An Egyptian court has rejected as illegal a demarcation border agreement between Egypt and Saudi Arabia under which Cairo would surrender control over two Red Sea islands to Riyadh.
The Tuesday verdict by the administrative court could deal a blow to President Abdel-Fattah el-Sissi's government, which has zealously argued that the agreement would bring economic benefits for Egypt.
The government also maintains that the islands of Tiran and Sanafir at the mouth of the Gulf of Aqaba are owned by Saudi Arabia, which placed them under Egyptian control in 1950 for protection.
The islands bear strategic importance as they are located on the straits that connect the Red Sea with the Gulf of Aqaba, where Jordan's only sea port of Aqaba and Israel's only Red Sea port of Eliat are located.
In May 1967, Nasser's Egypt's closure of the straits for vessels bound to Israel set one of the main excuses for the Six Day War, in which Israel launched pre-emptive air and ground strikes against Egypt and Jordan. During the war, Israeli troops occupied the whole Sinai Peninsula located on the west of the straits up to the Suez Channel, holding it until 1982. The Gaza Strip was also captured from the Egyptians, whereas the West Bank was captured from Jordan and Golan Heights was captured from Syria. Israeli occupation in all three areas continues to this day.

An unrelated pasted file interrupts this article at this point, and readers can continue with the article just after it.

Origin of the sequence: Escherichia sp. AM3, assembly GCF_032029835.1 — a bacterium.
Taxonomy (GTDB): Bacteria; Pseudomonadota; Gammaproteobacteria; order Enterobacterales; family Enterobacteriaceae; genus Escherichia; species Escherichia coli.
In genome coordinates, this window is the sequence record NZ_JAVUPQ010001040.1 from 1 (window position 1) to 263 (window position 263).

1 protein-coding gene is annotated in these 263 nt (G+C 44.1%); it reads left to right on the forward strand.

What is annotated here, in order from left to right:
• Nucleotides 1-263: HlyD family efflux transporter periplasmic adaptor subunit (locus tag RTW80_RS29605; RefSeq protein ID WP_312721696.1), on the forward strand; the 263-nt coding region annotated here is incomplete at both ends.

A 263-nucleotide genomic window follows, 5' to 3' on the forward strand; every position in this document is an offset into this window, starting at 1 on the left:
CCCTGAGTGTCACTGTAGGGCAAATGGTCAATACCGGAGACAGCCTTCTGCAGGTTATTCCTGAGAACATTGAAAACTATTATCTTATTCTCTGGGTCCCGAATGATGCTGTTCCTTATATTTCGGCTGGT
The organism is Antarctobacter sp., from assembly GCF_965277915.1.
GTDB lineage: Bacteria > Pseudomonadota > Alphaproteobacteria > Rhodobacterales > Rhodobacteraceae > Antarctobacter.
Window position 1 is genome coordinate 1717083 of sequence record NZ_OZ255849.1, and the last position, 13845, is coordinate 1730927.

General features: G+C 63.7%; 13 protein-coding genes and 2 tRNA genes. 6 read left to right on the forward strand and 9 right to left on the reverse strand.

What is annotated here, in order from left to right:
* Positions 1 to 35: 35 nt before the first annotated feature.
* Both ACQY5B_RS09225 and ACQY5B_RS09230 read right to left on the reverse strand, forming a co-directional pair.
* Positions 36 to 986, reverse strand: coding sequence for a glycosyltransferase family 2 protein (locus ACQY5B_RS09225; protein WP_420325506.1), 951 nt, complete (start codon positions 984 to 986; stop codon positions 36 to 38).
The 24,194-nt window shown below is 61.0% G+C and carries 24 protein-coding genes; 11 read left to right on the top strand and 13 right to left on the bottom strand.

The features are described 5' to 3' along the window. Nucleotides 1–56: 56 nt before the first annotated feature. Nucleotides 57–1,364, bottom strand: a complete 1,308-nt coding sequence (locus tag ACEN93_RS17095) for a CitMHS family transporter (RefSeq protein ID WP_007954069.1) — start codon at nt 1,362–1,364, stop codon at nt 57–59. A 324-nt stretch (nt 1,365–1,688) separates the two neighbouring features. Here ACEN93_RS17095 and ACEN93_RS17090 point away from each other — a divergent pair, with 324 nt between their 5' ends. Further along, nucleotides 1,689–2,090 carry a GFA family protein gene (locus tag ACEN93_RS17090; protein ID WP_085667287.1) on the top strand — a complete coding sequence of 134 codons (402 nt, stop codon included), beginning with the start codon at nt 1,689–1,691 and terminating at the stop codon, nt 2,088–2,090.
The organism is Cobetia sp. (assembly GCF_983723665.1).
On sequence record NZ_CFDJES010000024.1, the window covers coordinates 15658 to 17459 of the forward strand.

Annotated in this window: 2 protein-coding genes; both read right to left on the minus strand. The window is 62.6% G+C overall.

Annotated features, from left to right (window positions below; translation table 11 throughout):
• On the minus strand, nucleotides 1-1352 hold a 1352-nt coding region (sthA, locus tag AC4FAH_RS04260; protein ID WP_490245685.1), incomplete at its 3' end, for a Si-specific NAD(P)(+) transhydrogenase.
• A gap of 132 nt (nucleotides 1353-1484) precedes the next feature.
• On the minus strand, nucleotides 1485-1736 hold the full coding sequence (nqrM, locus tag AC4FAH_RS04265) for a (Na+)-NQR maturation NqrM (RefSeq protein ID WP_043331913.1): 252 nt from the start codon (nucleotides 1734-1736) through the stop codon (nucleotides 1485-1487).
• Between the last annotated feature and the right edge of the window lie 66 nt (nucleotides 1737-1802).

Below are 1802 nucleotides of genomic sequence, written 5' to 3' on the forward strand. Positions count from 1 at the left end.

The verdict can be appealed.
The agreement was announced in April during a high-profile visit to Cairo by the Saudi monarch, King Salman, during which a $16-billion investment fund package to Egypt was announced.
It came a day after Salman announced a plan to build a bridge over the Red Sea to Egypt, the heads of state met at the historic Abdeen Palace in Cairo to oversee the inking of a string of agreements Egypt hopes will help boost its battered economy.
The 80-year-old Saudi monarch's visit to Egypt has been seen as a clear show of support for Sissi, the former military chief who toppled his democratically elected predecessor Mohamed Morsi in 2013.
Saudi Arabia has been a key backer of Sissi since the overthrow of Morsi, whose Muslim Brotherhood movement was viewed by Riyadh with suspicion. It has since pumped billions of dollars in aid and investment into Egypt. Egyptian officials and media have heaped accolades on Salman, with state television welcoming him to what it called his "second country" -- a country Riyadh views as a cornerstone in its ambitions to be a regional leader against Iran.